BERLIN — The Brown Box Theater Project will return to the Globe on the heels of it’s very successful performance of Belly Full of Stones in September for a limited engagement of Lee Blessing’s politically charged, two-act drama “Two Rooms.” The success of their first performance — Septembers production of Kimberly Barrante’s absurdist “Belly Full of Stones” — and the relatively quick booking for their newest show bodes well for Berlin as the town’s status as an art center begins to add the final piece of performance to it’s repertoire of art outings.
Kyler Taustin, the play’s director and an Ocean City native, said the space at the Globe is perfect for the plays the company produces. “Belly Full of Stones” opened to acclaim in The Director’s Studio in N.Y. before being booked at the Globe. This time the reverse is true, the production will open in Berlin before soliciting bookings for New York.
“We’re excited to do it,” Taustin said of the multi-day performance. “As professional actors we’re working toward an eight-day performance week. We are an ensemble ready to perform.”
For his part, Taustin, who will direct as well as star in this latest production, sees the company as the perfect antidote to the homogeny of big budget only plays that tend to dominate the touring scene. Small intense plays have been feeding an untapped local desire for more upscale, raw theater as evidenced by their September sold out performance.
Taustin After O.C.
A graduate of Amherst, Taustin said he chose Boston as an alternative to New York so he could make better use of the small production opportunities it offered.
“I wasn’t ready to make the New York leap,” he said. Eventually he did and has been a working actor ever since graduation.
The Brown Box Theater Project was established as an open company with the mission of being a kind of testing ground for new talent in every aspect of theater production. They’ve performed one act plays written by up-and-coming playwrights, as well as more established plays employing actors doing their best to make a living at their art.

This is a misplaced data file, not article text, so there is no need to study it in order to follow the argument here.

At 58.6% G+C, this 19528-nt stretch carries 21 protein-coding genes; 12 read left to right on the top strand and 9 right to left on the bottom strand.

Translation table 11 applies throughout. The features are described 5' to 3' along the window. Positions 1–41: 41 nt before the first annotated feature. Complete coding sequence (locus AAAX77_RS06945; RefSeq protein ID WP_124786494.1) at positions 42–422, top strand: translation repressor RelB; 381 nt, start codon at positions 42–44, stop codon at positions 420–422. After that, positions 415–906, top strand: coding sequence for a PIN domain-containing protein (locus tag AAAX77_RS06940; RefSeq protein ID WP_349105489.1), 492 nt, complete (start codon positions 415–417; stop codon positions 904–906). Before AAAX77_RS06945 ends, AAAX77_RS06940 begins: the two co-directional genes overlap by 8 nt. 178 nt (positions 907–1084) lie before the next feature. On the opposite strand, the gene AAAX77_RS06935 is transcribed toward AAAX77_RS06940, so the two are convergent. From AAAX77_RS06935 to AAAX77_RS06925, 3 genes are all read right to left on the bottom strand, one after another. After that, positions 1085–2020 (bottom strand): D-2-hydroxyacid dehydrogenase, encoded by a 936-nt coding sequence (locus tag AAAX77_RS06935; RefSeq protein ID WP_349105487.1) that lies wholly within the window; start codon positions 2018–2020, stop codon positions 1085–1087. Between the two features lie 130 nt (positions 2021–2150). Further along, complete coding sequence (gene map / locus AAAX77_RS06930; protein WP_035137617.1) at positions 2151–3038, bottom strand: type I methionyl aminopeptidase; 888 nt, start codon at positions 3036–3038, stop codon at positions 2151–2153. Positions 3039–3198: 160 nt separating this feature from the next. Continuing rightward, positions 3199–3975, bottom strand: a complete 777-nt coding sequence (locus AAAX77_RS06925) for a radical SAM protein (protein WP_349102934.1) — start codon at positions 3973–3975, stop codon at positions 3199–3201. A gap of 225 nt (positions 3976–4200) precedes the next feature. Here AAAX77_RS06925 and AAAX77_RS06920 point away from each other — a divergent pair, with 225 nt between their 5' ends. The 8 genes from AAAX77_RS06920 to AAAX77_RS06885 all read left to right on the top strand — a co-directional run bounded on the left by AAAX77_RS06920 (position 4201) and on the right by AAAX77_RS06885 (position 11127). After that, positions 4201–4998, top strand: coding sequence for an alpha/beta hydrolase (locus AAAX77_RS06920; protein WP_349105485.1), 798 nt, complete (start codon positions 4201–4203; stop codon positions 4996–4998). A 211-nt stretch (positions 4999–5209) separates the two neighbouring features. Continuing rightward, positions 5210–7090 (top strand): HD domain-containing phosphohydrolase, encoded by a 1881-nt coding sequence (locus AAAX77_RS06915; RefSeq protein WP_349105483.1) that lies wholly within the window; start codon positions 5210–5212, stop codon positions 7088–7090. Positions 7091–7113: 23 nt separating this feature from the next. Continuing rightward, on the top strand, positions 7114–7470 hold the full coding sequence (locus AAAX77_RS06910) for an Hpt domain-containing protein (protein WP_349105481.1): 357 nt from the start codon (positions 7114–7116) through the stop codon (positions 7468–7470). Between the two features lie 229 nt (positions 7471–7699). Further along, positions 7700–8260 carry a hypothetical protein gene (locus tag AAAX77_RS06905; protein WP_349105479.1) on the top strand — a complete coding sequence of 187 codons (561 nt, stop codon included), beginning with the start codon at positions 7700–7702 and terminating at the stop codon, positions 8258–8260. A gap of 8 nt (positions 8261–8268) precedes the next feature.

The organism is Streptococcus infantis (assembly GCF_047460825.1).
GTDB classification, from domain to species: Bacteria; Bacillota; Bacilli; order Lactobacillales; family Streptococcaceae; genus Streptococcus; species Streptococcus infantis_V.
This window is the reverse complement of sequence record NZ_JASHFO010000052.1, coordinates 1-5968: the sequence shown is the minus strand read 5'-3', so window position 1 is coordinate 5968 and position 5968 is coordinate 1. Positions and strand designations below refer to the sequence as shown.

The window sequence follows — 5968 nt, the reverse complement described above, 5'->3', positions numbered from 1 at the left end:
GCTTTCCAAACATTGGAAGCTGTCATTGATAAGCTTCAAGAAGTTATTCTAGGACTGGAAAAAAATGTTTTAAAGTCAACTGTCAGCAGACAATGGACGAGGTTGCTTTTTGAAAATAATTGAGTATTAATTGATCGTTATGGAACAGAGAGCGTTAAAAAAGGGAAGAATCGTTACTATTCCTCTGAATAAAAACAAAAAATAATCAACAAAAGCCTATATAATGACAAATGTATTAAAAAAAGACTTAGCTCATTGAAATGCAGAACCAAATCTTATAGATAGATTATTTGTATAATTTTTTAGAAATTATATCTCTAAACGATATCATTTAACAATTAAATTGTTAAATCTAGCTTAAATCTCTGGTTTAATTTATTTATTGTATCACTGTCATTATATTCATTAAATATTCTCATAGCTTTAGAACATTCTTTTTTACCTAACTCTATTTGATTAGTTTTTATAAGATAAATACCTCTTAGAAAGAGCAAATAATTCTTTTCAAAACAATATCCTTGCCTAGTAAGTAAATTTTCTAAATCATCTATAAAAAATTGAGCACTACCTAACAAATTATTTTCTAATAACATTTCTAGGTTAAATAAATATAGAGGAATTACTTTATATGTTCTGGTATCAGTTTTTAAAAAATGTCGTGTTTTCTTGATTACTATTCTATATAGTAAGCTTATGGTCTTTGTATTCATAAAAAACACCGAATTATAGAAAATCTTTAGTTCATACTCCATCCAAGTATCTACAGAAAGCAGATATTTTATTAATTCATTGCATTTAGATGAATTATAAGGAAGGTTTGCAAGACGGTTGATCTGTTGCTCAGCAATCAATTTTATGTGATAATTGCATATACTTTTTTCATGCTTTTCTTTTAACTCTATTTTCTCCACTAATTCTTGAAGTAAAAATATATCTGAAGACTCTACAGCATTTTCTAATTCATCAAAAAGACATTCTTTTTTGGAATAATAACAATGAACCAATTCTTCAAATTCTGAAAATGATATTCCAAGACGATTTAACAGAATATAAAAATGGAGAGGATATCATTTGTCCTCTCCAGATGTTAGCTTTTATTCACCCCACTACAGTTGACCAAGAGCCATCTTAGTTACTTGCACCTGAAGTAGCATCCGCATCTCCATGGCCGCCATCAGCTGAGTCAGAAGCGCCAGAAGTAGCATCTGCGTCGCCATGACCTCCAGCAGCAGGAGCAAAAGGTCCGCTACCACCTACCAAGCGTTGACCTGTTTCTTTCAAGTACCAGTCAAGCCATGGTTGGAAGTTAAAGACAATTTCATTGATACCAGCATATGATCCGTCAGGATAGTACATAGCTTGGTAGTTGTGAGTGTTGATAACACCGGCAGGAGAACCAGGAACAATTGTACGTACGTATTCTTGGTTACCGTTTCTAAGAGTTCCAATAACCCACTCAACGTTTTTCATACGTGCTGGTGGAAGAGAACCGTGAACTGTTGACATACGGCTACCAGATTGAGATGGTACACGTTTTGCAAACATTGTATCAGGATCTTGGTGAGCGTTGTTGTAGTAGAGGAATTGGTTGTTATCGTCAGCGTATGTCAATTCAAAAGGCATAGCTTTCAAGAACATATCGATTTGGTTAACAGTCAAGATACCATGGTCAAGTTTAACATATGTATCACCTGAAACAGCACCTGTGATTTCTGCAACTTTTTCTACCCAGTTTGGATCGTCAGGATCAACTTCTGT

“We’re working with people who are passionate,” Taustin said. The Brown Box Theater Project gives artists the opportunity to take the kind of chances they might be unable to take as new actors in bigger companies. It gives everyone a chance to see what kind of things work for them and what kind don’t. The vision is to make it the kind of production company that always has something worthwhile in the works.
“I’ve looked for work that was meaty, that forces the audience to think the moment they leave,” Taustin said.
Political but Balanced
Two Rooms was written as an examination of the mutual dehumanization that can take place between ideologies. The story revolves around the protagonists Michael Wells, who is being held hostage by terrorists, and his wife Lanie who occupies Michael’s home office in Washington waiting for news.
While the play is a fiction vision of a mid-80s hostage taking in the Middle East, its themes are just as relevant today as the country struggles with it’s own political biases on the left and the right.
The Brown Box Theater Projects’s production of Two Rooms by Lee Blessing has been extended for a two day run with 7:30 p.m. shows Monday Dec. 6 and Tuesday Dec. 7 at The Globe. Tickets in $35 or $50 including a Globe-provided prix fixe 3 course meal. Dinner seating is 5-6 p.m.